doi:10.1002/brb3.99
PMCID: PMC3500464  PMID: 23170240
5-HTTLPR; BDNF Val66Met; emotion processing; epistasis; fMRI; healthy subjects
5.  Maintenance N-acetyl cysteine treatment for bipolar disorder: A double-blind randomized placebo controlled trial 
BMC Medicine  2012;10:91.
Background
N-acetyl cysteine (NAC) is a glutathione precursor that has been shown to have antidepressant efficacy in a placebo-controlled trial. The current study aimed to investigate the maintenance effects of NAC following eight weeks of open-label treatment for bipolar disorder.
Method
The efficacy of a double blind randomized placebo controlled trial of 2 g/day NAC as adjunct maintenance treatment for bipolar disorder was examined. Participants (n = 149) had a Montgomery Asberg Depression Rating Score of ≥12 at trial entry and, after eight weeks of open-label NAC treatment, were randomized to adjunctive NAC or placebo, in addition to treatment as usual. Participants (primarily outpatients) were recruited through public and private services and through newspaper advertisements. Time to intervention for a mood episode was the primary endpoint of the study, and changes in mood symptoms, functionality and quality of life measures were secondary outcomes.
Results
There was a substantial decrease in symptoms during the eight-week open-label NAC treatment phase. During the subsequent double-blind phase, there was minimal further change in outcome measures with scores remaining low. Consequently, from this low plateau, between-group differences did not emerge on recurrence, clinical functioning or quality of life measures.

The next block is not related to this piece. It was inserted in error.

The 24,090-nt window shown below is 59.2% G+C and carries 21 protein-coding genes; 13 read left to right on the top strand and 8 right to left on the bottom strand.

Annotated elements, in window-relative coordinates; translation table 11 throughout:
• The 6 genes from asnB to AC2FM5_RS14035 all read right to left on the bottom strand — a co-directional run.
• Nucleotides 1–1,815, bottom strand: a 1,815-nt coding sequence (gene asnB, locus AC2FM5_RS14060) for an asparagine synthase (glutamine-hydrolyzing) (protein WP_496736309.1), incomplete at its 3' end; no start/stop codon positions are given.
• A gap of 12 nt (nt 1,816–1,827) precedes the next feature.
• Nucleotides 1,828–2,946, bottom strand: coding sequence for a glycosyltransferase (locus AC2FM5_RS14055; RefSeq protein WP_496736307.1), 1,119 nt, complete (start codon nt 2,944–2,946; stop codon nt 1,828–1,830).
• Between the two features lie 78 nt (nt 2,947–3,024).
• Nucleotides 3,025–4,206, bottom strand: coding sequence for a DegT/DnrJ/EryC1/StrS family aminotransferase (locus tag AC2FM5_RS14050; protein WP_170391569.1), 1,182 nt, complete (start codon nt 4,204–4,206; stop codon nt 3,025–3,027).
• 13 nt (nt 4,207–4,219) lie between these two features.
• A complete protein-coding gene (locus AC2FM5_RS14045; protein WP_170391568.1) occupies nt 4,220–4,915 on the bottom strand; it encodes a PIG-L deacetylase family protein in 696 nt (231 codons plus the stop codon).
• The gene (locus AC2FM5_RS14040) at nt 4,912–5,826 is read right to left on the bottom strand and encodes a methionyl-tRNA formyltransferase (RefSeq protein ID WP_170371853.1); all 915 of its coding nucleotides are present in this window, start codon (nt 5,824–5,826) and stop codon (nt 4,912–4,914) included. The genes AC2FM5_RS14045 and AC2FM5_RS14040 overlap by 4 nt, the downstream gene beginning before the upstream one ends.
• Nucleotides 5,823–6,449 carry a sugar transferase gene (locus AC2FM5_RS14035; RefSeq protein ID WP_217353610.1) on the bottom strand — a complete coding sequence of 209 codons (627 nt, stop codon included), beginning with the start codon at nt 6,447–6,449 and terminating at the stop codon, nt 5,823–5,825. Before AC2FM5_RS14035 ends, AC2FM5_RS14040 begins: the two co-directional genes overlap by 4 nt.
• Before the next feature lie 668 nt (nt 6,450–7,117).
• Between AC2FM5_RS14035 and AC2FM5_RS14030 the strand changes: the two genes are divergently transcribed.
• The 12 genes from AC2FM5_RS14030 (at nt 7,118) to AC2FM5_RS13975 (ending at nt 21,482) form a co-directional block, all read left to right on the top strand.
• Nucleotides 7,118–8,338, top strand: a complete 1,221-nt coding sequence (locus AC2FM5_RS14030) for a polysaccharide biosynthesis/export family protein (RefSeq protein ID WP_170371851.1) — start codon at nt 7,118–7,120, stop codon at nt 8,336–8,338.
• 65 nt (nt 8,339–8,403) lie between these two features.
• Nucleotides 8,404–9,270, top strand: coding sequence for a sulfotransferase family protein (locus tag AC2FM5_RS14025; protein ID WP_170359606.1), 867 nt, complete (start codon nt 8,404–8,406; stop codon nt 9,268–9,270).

Conclusions
There were no significant between-group differences in recurrence or symptomatic outcomes during the maintenance phase of the trial; however, these findings may be confounded by limitations.
Trial Registration
The trial was registered with the Australian New Zealand Clinical Trials Registry (ACTRN12607000074493).
doi:10.1186/1741-7015-10-91
PMCID: PMC3482580  PMID: 22891797
N-acetyl cysteine; depression; bipolar disorder; maintenance; mania; oxidative
6.  A consensus statement for safety monitoring guidelines of treatments for major depressive disorder 
Objective
This paper aims to present an overview of screening and safety considerations for the treatment of clinical depressive disorders and make recommendations for safety monitoring.
Method
Data were sourced by a literature search using MEDLINE and a manual search of scientific journals to identify relevant articles. Draft guidelines were prepared and serially revised in an iterative manner until all co-authors gave final approval of content.
Results
Screening and monitoring can detect medical causes of depression. Specific adverse effects associated with antidepressant treatments may be reduced or identified earlier by baseline screening and agent-specific monitoring after commencing treatment.
Conclusion
The adoption of safety monitoring guidelines when treating clinical depression is likely to improve overall physical health status and treatment outcome. It is important to implement these guidelines in the routine management of clinical depression.
doi:10.3109/00048674.2011.595686
PMCID: PMC3190838  PMID: 21888608
7.  Cannabinoids for the Treatment of Schizophrenia? A Balanced Neurochemical Framework for Both Adverse and Therapeutic Effects of Cannabis Use